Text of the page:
–– the deletion of references to credit ratings in European authorities’ or supervisory bodies’ regulations, guidelines or recommendations where such references may trigger sole or mechanistic reliance on credit ratings.

Mixed outcome

The CRA regulations seek to ensure that credit ratings and rating outlooks are objective and of adequate quality, but there are wider issues at stake. These measures seek to standardise transactions and products, and the increase in liquidity of the financial markets. However, a large number of uncertainties arise, not only as a result of the lack of detail in some of the new provisions, but there are also uncertainties about the possible approach taken by the regulator. These issues require further consideration.

Ratings are made following methodologies which CRA III tends to make more transparent and objective. Changes to rating methodologies are, for example, covered in CRA III, which requires that CRAs publish such proposed changes inviting stakeholders to submit comments on the proposals.

However, a good rating alone is not sufficient to ensure that a financial instrument is of adequate quality nor does it necessarily assist in assessing the credit risk. Ratings are only part of the picture. CRA III recognises this, as Article 8.2 provides that CRAs “shall issue credit ratings and rating outlooks stipulating that the rating is the agency’s opinion and should be relied upon to a limited degree”.

Investors should be encouraged to take into account and rely on other criteria or information, such as due diligence reviews or, again to a limited degree, PCS labels. Availability and transparency of information should also be emphasised as key to risk assessment. CRA III provides that financial institutions shall make “their own credit assessment and shall not solely or mechanistically rely on credit ratings for assessing the creditworthiness of an entity or financial instrument”, which is a fair statement. CRD IV also now requires lending institutions to get opinions to back up all their credit protection arrangements. This is leading financial institutions to rely less on ratings when assessing credit risk.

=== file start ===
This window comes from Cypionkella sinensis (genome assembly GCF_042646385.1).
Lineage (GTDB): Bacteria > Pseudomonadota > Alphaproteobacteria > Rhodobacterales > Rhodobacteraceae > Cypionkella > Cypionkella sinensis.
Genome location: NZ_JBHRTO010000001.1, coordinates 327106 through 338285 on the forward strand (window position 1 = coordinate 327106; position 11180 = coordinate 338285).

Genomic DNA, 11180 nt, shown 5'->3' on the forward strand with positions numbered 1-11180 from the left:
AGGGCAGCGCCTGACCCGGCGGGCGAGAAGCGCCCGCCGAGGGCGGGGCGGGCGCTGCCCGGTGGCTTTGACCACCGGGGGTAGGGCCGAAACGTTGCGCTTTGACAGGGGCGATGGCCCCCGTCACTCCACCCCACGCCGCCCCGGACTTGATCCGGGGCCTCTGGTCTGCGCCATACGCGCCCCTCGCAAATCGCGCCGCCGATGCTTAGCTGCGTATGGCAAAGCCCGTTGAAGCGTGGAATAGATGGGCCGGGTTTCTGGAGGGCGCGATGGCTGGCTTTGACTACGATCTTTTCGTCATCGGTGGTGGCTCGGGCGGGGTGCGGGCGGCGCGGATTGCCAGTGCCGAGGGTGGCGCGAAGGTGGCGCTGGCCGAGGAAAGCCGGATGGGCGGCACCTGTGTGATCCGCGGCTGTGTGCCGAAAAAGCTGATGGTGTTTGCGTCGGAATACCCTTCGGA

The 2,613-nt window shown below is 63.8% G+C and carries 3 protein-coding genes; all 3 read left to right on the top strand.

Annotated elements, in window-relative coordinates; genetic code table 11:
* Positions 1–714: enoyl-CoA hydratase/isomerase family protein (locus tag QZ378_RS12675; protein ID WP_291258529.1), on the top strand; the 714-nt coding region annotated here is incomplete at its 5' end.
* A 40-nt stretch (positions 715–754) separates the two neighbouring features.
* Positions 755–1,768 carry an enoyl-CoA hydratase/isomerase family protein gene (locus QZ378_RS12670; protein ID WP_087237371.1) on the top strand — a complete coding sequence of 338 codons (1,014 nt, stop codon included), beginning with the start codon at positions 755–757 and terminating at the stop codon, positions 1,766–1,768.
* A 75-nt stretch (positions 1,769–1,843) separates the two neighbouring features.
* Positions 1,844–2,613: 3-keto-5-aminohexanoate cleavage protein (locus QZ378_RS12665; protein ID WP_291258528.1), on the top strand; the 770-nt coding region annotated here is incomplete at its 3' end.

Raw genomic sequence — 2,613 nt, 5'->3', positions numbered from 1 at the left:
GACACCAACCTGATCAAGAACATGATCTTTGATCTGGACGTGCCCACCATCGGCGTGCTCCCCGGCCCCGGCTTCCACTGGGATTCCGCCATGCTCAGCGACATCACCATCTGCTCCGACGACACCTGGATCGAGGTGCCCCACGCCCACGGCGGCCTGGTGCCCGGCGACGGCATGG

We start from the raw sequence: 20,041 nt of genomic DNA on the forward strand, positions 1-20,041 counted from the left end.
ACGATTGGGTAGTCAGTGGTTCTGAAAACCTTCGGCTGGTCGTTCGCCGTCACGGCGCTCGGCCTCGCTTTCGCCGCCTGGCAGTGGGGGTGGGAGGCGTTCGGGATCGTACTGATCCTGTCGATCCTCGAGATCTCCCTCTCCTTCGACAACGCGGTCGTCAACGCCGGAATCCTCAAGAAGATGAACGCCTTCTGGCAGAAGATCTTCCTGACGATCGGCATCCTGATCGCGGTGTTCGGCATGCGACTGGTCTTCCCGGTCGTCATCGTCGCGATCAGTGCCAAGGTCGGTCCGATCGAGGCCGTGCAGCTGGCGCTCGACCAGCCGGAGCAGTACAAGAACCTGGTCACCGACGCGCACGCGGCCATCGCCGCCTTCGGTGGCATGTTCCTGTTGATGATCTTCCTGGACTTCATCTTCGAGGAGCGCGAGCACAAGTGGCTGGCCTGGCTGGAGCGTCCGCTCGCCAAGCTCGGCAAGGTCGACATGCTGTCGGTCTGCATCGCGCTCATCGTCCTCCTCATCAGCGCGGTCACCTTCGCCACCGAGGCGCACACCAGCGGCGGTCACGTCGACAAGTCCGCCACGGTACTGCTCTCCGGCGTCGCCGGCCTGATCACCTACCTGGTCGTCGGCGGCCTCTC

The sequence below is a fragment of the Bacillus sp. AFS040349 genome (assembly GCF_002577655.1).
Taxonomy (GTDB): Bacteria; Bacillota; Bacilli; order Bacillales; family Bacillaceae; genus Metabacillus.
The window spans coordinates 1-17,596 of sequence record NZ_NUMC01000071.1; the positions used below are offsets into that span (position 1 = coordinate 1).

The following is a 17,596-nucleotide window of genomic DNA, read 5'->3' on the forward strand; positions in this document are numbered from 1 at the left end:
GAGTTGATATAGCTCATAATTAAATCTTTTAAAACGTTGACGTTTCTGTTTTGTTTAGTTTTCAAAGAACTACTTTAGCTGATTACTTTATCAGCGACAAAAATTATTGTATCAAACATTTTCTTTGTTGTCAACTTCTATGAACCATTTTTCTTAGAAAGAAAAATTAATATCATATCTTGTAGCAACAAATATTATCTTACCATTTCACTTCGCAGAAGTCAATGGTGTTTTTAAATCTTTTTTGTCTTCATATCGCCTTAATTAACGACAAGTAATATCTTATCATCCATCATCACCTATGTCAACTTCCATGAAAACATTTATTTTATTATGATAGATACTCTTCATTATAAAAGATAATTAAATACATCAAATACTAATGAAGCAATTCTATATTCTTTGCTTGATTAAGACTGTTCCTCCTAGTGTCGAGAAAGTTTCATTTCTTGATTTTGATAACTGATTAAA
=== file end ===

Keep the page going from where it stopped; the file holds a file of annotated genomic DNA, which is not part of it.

However, the practical rules put in place by CRA III do not seem to achieve their stated goals completely. Multiplying ratings and CRAs may make the rating processes even more complex for originators or issuers and may not ease the understanding of ratings by investors. This may also have a negative impact on standardisation of instruments and transactions. Trying to reduce over-reliance on credit ratings by increasing the number of ratings issued for a specific product is not a solution.

The future

Regulating the rating agencies seems the obvious tool to address a ratings issue; there is little doubt that the regulators have recognised and sought to address this. Now if we reformulate the question by focusing on the wider question of the need to ensure that investors make informed and fully considered investment decisions, concerns have been raised that some of the CRA III provisions may not be as effective as intended, while at the same time creating a number of constraints for originators and investors.

The European Commission will review the situation in the credit rating market and, following that review, submit a report to the European Parliament and to the Council by 1 January 2016. This may be accompanied by a further legislative proposal. These developments will be watched with interest.